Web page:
Morning in the Big Mango: a queue of motorcycle taxis wait for customers outside the Sukhumvit subway station and Asoke Skytrain station, next to the small Asoke market.  Amidst the yellow-vested taxi drivers, can you spot a trio of saffron-robed monks sitting on plastic stools and collecting alms from the morning shoppers?


A room with a view: Twenty-some stories above the ground, three window washers dangle as they ensure the occupants of our neighboring office tower have a clear view.  In the distance is the forest of construction cranes erecting the four towers of the Millennium Condominiums, on Sukhumvit 16-18 overlooking the Queen Sirikit Convention Centre.


Finally, a sign of the coming move: On Saturday our sofa and ottoman were picked up by workmen to be measured for slip-covers.  This was our compromise position.  Tawn didn’t want a leather sofa in the new house but I didn’t want to buy a new sofa just two years after getting this one.



5 thoughts on “

  1. Sandy, the painting was purchased in Ho Chi Minh City, Vietnam for about $50.  It is a knock-off and there are many more made just like it.  Tawn and I really like the colors and the Tuscan feel.  Unfortunately, in the eighteen months that it has been hanging on our wall, we’ve discovered that there is a flaw in it (along the top to the left of center – you can notice the color/texture difference in this picture) that looks like the painting got bumped.  The surface of the paint is smoother.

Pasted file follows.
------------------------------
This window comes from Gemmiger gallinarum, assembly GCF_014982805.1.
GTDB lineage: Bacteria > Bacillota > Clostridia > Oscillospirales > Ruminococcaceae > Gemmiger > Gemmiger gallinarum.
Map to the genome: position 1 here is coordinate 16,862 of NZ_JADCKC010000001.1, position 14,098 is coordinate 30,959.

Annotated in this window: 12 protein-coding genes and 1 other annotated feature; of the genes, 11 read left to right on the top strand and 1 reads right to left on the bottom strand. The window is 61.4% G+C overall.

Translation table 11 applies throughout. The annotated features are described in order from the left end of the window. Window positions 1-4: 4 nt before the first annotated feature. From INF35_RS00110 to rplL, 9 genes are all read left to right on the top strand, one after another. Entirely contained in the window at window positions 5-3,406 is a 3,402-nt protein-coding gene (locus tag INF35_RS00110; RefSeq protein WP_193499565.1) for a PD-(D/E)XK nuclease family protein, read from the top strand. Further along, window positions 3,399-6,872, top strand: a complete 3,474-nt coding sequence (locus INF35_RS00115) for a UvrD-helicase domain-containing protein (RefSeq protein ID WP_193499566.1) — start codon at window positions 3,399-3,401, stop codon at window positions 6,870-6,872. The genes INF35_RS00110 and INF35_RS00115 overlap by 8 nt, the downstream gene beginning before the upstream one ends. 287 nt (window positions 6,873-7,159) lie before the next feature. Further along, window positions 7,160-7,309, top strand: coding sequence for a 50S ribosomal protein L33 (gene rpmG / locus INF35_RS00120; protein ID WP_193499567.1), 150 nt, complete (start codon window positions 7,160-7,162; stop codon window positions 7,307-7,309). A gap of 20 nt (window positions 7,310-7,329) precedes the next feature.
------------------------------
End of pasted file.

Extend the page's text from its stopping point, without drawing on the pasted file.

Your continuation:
We can’t figure out when it would have been hit, so suspect that the process of removing the canvas from the frame in HCMC, carrying it in a tube, and then reframing it here in Khrungthep must have caused the problem.  We didn’t notice it when it was first hung on the wall.
    Anyhow, glad you like it. 

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